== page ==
To avoid accessibility issues, accessible PDFs should have titles and headings that indicate the structure of the content, as well as hyperlinks that allow people to jump between sections quickly. Not only does this help individuals navigate the document, but it also assists automated systems such as those found on search engines.
Additionally, accessible PDFs are becoming increasingly popular on mobile devices, and many businesses now opt for them over other forms of communication. By including these accessible features, companies demonstrate their commitment to creating an inclusive web experience for all users.
How are accessibility features formatted in a PDF document?
The difference between an accessible PDF and a standard PDF format is night and day.
While standard PDFs can be created by nearly every system, very rarely are they built with complete accessibility in mind. Documents that meet PDF accessibility standards use unique design elements to enhance their usability and readability. These features include:
- screen reader compatibility
- table headers
- accessible hyperlinks
- alternate text for images
- keyboard accessible navigation
- tab order support
In addition, accessible PDFs allow people to customize their reading experience with features like highlighting text, resizing fonts, and turning content into audio for listening.
There are low-tech and high-tech aspects of creating accessible PDFs.
Low-tech accessible PDFs
Low-tech accessible PDFs are standard documents that have built-in accessibility features. Someone with little to no coding experience can customize the basic structure of the PDF document. Typically this includes:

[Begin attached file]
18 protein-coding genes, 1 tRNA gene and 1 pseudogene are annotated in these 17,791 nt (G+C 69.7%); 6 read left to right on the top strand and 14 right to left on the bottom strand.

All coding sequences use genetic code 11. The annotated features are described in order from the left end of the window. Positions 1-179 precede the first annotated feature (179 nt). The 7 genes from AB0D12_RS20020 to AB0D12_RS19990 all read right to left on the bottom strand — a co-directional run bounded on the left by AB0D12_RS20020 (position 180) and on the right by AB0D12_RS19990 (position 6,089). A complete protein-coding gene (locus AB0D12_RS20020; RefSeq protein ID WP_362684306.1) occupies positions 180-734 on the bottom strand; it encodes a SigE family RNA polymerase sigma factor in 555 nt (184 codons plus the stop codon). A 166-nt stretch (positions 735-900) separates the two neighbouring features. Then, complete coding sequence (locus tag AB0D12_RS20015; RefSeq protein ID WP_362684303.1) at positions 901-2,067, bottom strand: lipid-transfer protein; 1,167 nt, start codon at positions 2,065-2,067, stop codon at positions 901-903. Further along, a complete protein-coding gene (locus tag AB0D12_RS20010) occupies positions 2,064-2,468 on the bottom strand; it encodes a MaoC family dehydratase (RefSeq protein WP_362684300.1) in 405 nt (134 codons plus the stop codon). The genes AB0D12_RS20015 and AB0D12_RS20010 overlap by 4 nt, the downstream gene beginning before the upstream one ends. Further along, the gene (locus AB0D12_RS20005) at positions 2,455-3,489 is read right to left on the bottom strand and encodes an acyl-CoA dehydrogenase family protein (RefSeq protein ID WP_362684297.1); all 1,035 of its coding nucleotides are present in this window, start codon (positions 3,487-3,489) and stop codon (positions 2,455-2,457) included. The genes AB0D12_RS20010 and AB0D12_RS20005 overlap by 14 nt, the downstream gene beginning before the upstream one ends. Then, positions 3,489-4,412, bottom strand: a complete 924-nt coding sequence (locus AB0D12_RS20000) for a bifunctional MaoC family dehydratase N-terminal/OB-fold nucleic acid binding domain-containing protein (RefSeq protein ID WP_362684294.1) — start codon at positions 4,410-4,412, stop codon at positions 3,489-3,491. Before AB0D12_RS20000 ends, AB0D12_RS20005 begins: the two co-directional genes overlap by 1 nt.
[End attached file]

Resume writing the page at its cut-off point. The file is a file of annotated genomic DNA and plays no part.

- Customizing fonts to ensure the document is easily readable.
- Creating alternative text descriptions in case images in the documents don’t load.
- Properly structuring headings and table layouts for easy navigation throughout the document.
High-tech accessible PDFs
High-tech accessible PDF forms require more extensive coding knowledge. You want the PDF to relay information to those needing assistive technology to decipher the content. These requirements can be built into exact specifications to improve the user’s experience. Typically these include the following:
- Fieldset and legend tags
- Alternative text for images
Benefits of an accessible PDF
Aside from it being the law to provide accessible information for everyone, organizations greatly benefit from taking the time to create accessible PDF and train their staff on what it takes to create accessible PDFS.
Anyone in need of your pdf can easily access it.
There are multiple businesses and organizations that use PDFs instead of paper to deliver documents. And because our society will continue to transition into the digital world, accessible PDFs are crucial for people with disabilities to also make that transition.